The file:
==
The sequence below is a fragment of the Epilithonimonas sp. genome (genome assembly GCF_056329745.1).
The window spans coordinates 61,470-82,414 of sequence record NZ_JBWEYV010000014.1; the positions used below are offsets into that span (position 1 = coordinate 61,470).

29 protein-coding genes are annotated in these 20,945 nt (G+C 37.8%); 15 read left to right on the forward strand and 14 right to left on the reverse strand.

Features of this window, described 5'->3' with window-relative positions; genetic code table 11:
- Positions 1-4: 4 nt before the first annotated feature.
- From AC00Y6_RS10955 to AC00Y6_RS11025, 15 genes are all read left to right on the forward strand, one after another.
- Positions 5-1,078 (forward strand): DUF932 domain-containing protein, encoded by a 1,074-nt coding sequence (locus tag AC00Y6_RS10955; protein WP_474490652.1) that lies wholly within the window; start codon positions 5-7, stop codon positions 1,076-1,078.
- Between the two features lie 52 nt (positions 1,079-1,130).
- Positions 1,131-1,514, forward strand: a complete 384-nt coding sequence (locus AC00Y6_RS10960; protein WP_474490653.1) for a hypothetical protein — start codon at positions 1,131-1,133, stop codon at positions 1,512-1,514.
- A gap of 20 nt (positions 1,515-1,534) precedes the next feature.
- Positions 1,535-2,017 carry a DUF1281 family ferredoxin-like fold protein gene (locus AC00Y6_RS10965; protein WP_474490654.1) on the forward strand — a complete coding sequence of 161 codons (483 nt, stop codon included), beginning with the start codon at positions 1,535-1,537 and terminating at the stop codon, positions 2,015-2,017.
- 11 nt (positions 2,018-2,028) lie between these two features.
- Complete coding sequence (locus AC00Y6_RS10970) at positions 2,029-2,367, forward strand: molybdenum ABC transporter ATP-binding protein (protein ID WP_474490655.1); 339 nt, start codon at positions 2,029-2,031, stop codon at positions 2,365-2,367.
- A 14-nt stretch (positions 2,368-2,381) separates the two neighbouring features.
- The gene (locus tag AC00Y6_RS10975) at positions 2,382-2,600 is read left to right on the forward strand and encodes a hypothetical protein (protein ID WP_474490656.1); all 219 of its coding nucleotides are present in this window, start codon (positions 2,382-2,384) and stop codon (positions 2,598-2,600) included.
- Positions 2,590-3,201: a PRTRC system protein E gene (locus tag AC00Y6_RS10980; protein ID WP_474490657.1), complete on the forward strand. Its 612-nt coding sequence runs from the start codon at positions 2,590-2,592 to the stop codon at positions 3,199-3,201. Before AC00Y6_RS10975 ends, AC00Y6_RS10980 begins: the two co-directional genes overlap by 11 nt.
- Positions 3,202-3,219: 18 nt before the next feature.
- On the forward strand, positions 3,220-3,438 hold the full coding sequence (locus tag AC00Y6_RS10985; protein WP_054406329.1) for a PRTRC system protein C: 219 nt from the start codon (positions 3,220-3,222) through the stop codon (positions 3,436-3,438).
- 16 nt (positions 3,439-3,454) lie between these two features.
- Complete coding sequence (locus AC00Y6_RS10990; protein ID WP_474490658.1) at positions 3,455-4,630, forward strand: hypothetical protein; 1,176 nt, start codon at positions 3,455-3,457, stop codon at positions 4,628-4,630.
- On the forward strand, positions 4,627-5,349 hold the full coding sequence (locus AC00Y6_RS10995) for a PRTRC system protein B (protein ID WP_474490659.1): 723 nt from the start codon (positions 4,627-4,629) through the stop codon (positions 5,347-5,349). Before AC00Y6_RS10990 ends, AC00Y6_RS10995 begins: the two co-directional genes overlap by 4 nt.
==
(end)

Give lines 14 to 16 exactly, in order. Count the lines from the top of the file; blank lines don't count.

- A 14-nt stretch (positions 2,368-2,381) separates the two neighbouring features.
- The gene (locus tag AC00Y6_RS10975) at positions 2,382-2,600 is read left to right on the forward strand and encodes a hypothetical protein (protein ID WP_474490656.1); all 219 of its coding nucleotides are present in this window, start codon (positions 2,382-2,384) and stop codon (positions 2,598-2,600) included.
- Positions 2,590-3,201: a PRTRC system protein E gene (locus tag AC00Y6_RS10980; protein ID WP_474490657.1), complete on the forward strand. Its 612-nt coding sequence runs from the start codon at positions 2,590-2,592 to the stop codon at positions 3,199-3,201. Before AC00Y6_RS10975 ends, AC00Y6_RS10980 begins: the two co-directional genes overlap by 11 nt.